Tit. I know not, Marcus; but, I know, it is; Whether by device, or no, the heavens can tell :

17 • This passage alone would sufficiently convince me that the play before us was the work of one who was conversant with the Greek tragedies in their original language. We have bere a plain allusion to the Ajax of Sophocles, of which no translation was extant in the time of Shakspeare. In that piece Agamemnon consents at last to allow Ajax the rites of sepulture, and Ulysses is the pleader whose arguments prevail in lavonr of his remains.'--Steevens. 18 Tbis is evidently a translation of the distich of Ennius :

• Nemo me lacrumeis decoret: nec funera fletu
Fascit quur? volito vivu' per ora virûm.'

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Is she not then beholden to the man That brought her for this high good turn so far? Yes, and will nobly him remunerate. Flourish. Re-enter, at one side, SATURNINUS, attended; TAMORA, CHIRON, DEMETRIUS, and A ARON: at the other, BASSIANUS, LAVINIA, and Others.

Sat. So, Bassianus, you have play'd your prize 19; God give you joy, sir, of your gallant bride. Bas. And

you of yours, my lord: I say no more, Nor wish no less; and I take

my

leave. Sat. Traitor, if Rome have law, or we have power, Thou and thy faction shall repent this rape.

Bas. Rape, call you it, my lord, to seize my own, My true betrothed love, and now my wife? But let the laws of Rome determine all; Mean while I am possessed of that is mine.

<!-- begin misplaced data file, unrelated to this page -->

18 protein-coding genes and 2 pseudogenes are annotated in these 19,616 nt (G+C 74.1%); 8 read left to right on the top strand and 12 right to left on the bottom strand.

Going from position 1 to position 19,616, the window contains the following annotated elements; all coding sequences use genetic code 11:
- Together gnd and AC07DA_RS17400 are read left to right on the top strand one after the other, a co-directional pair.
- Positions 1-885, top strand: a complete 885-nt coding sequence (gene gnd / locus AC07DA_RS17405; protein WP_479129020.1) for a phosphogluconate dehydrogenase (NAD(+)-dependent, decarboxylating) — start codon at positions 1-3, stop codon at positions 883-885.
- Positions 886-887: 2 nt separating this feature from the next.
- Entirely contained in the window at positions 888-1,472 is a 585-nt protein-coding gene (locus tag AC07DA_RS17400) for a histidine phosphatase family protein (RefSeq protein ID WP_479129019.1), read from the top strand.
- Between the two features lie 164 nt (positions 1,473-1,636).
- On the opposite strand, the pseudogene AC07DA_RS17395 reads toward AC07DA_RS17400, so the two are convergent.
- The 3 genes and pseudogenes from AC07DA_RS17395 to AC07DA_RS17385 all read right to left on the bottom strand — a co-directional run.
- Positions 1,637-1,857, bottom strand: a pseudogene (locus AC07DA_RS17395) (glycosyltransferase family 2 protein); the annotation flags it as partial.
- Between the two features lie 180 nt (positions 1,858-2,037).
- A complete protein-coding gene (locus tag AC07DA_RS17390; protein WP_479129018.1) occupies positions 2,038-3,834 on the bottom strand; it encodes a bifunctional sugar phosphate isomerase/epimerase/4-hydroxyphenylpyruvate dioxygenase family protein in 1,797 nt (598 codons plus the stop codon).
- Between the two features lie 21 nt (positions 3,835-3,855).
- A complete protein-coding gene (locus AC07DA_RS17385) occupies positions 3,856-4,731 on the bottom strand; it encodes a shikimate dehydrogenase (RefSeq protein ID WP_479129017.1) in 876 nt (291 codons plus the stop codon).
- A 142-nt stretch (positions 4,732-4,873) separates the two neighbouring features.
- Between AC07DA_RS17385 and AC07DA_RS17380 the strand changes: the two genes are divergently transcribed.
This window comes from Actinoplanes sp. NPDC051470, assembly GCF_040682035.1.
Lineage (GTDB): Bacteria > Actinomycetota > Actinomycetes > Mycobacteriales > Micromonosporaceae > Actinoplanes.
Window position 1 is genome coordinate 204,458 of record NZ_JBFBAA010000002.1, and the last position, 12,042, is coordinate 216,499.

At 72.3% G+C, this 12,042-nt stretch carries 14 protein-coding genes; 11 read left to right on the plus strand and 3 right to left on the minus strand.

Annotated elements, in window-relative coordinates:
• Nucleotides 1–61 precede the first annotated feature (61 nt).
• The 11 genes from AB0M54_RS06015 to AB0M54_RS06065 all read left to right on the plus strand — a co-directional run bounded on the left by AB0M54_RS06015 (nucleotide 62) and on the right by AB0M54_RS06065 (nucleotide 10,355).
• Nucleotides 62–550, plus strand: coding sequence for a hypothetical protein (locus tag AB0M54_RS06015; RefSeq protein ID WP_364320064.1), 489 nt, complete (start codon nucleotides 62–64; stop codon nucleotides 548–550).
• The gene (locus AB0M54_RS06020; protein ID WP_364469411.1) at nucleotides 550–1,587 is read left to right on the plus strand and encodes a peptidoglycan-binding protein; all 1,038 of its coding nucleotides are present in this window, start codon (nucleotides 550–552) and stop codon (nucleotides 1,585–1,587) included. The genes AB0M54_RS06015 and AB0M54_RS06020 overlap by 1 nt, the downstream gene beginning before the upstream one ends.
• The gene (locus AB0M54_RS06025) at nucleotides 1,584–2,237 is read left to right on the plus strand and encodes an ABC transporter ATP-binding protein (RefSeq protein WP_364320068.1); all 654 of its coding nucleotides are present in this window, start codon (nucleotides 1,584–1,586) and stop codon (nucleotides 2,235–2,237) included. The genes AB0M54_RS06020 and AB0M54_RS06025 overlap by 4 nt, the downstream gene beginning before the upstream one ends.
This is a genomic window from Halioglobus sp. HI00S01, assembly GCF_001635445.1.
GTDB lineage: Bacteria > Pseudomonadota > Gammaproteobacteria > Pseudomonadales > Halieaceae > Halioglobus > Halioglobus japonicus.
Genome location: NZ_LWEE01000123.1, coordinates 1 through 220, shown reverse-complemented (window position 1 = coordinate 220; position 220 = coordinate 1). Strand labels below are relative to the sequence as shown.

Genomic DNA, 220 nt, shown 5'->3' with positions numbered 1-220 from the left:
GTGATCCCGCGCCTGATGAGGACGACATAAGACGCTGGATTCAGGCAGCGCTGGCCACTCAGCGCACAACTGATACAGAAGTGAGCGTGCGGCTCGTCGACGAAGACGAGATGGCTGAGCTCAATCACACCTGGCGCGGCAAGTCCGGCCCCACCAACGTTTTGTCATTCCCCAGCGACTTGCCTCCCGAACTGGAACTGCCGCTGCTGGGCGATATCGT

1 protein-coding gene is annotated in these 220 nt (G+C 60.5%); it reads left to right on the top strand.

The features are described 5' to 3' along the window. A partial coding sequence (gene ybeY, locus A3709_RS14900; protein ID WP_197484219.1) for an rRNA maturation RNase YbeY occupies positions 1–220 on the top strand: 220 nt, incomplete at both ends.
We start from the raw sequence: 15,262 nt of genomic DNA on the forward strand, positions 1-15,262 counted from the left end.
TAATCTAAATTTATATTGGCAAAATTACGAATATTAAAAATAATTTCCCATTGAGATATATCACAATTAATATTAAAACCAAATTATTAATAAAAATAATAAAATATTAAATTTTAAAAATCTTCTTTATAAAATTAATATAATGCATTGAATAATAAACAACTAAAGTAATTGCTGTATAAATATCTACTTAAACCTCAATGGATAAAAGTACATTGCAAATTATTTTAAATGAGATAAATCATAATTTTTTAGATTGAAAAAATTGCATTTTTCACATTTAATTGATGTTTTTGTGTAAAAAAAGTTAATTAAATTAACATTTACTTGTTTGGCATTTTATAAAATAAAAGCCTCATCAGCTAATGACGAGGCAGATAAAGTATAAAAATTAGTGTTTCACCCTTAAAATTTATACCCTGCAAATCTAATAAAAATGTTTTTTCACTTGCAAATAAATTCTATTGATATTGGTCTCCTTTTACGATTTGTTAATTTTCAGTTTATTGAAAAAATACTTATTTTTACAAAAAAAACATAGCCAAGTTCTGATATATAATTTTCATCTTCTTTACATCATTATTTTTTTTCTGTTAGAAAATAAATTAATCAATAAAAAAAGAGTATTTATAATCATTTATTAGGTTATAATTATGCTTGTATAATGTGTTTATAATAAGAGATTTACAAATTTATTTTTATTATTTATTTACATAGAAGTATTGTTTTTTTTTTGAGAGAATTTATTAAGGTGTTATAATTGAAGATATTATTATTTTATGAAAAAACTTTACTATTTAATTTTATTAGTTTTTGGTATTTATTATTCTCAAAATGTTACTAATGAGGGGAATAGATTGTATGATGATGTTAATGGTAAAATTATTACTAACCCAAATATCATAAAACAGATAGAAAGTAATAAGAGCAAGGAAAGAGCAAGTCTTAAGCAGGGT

Sat. 'Tis good, sir : You are very short with us; But, if we live, we'll be as sharp with you. Bas. My lord, what I have done, as best I

may, Answer I must, and shall do with my

life.
Only thus much I give your grace to know,
By all the duties that I owe to Rome,
This noble gentleman, Lord Titus here,
Is in opinion, and in honour, wrong'd;
That, in the rescue of Lavinia,
With his own hand did slay his youngest son,
In zeal to you, and highly mov’d to wrath
To be control'd in that he frankly gave:
Receive him then to favour, Saturnine;
That hath express'd himself, in all his deeds,
A father, and a friend, to thee, and Rome.

T'it. Prince Bassianus, leave to plead my deeds; 'Tis thou, and those, that have dishonour'd me:

19 To play a prize was a technical term in the ancient fencing schools. See vol. i. p. 195, note 25.

Rome and the righteous heavens be my judge,
How I have lov'd and honour'd Saturnine!

Tam. My worthy lord, if ever Tamora
Were gracious in those princely eyes of thine,
Then hear me speak indifferently for all;
And at my suit, sweet, pardon what is past.

Sat. What! madam! be dishonour'd openly,
And basely put it up without revenge?

Tam. Not so, my lord; The gods of Rome forefend, I should be author to dishonour you! But, on mine honour, dare I undertake For good Lord Titus’ innocence in all, Whose fury, not dissembled, speaks his griefs : Then, at my suit, look graciously on him; Lose not so noble a friend on vain suppose, Nor with sour looks afflict bis gentle heart. My lord, be rul’d by me, be won at last, Dissemble all your griefs and discontents :) You are but newly planted in your throne; Lest then the people, and patricians too, Upon a just survey, take Titus' part, And so supplant us for ingratitude (Which Rome reputes to be a heinous sin), Yield at entreats, and then let me alone: I'll find a day to massacre them all, Aside. And raze their faction, and their family, The cruel father, and his traitorous sons, To whom I sued for my dear son's life ; And make them know, what 'tis to let a

queen Kneel in the streets, and beg for grace in

vain. Come, come, sweet emperor,-come, Andronicus, Take up this good old man, and cheer the heart That dies in tempest of thy angry frown.

Sat. Rise, Titus, rise; my empress hath prevail'd.